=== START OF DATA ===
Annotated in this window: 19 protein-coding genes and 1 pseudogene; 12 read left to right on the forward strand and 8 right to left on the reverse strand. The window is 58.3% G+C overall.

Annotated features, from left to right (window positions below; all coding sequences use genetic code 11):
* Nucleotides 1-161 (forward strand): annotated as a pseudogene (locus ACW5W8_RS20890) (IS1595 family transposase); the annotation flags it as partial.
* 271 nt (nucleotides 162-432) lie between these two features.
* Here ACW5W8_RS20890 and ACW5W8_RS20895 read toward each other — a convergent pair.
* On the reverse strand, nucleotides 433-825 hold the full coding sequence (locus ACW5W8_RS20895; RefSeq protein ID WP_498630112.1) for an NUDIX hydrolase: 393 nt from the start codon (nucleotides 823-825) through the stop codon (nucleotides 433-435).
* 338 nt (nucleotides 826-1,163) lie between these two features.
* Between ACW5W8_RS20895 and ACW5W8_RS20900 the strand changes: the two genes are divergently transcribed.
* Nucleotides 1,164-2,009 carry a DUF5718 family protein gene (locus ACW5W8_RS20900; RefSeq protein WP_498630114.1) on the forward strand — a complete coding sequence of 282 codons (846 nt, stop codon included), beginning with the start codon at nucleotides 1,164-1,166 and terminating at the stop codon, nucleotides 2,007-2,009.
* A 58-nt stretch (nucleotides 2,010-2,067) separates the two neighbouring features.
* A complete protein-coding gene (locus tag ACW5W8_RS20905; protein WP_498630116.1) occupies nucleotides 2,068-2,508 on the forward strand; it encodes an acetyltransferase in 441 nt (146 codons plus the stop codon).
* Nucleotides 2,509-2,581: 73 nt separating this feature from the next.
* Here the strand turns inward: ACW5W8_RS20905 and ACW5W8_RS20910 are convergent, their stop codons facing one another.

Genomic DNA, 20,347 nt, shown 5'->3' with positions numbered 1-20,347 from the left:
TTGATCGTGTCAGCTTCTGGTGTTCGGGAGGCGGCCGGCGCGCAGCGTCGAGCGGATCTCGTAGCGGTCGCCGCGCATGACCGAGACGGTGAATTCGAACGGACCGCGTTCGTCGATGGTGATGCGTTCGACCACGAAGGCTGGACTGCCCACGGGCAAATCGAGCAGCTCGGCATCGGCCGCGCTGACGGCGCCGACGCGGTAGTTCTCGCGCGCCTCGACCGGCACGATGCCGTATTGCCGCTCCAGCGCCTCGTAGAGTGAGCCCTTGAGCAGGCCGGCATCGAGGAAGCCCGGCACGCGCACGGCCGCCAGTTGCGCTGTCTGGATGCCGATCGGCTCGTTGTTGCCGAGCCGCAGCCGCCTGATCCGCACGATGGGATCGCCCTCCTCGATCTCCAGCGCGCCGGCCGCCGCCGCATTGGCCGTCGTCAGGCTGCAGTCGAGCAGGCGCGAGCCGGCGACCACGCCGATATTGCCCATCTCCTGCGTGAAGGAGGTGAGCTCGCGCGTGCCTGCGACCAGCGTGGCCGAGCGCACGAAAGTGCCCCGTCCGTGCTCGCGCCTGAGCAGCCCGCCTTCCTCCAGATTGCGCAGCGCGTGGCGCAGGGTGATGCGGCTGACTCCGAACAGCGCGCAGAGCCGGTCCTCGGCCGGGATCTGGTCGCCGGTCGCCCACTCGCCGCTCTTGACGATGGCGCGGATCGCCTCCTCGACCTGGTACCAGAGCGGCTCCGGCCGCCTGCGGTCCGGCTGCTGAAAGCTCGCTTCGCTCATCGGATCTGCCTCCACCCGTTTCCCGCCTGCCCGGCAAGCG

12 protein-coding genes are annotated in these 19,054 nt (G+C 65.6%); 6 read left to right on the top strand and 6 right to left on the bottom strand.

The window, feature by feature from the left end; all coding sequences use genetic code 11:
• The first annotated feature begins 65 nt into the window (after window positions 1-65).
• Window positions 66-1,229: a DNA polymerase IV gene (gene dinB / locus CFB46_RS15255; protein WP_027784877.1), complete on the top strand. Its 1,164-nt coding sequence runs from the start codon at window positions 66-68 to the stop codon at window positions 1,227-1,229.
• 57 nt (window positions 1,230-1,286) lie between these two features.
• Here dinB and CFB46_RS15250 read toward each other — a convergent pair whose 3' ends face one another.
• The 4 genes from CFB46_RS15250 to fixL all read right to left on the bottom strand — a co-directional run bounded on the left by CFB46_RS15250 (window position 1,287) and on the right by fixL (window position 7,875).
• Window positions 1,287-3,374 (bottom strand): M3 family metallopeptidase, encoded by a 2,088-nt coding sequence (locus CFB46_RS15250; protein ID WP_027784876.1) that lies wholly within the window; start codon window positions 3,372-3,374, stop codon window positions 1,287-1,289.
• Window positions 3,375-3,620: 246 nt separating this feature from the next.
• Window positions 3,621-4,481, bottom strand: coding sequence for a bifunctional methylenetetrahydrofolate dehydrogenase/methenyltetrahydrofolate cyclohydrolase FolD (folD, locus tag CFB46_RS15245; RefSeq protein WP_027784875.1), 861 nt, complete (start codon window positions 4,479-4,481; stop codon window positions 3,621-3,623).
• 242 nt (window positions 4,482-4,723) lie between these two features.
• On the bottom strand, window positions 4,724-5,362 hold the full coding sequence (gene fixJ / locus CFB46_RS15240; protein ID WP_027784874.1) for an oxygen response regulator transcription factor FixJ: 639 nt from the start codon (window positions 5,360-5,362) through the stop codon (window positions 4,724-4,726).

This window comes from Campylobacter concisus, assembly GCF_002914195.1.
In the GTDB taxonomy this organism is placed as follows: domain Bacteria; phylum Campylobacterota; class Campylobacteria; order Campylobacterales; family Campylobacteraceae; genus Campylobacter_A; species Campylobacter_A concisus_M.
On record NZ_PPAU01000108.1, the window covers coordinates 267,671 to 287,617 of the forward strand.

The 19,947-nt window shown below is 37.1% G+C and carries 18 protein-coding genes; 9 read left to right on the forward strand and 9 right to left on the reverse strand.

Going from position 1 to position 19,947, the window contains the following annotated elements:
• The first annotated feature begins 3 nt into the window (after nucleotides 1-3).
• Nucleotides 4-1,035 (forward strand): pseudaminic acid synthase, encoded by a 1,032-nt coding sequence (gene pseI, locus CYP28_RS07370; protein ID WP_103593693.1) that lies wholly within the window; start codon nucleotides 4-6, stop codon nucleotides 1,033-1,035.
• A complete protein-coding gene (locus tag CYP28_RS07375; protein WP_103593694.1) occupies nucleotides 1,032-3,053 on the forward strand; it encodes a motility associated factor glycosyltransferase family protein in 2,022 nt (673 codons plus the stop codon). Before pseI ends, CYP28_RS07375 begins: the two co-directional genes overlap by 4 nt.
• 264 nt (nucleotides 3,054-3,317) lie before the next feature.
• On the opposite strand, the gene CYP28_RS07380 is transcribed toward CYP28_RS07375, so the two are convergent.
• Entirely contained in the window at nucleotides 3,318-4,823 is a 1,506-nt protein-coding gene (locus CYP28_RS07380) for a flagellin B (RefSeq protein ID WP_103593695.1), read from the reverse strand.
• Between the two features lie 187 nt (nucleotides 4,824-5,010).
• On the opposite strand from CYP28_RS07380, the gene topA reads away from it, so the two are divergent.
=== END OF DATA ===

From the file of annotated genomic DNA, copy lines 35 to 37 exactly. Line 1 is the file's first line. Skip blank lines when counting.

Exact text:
• A complete protein-coding gene (locus tag CYP28_RS07375; protein WP_103593694.1) occupies nucleotides 1,032-3,053 on the forward strand; it encodes a motility associated factor glycosyltransferase family protein in 2,022 nt (673 codons plus the stop codon). Before pseI ends, CYP28_RS07375 begins: the two co-directional genes overlap by 4 nt.
• 264 nt (nucleotides 3,054-3,317) lie before the next feature.
• On the opposite strand, the gene CYP28_RS07380 is transcribed toward CYP28_RS07375, so the two are convergent.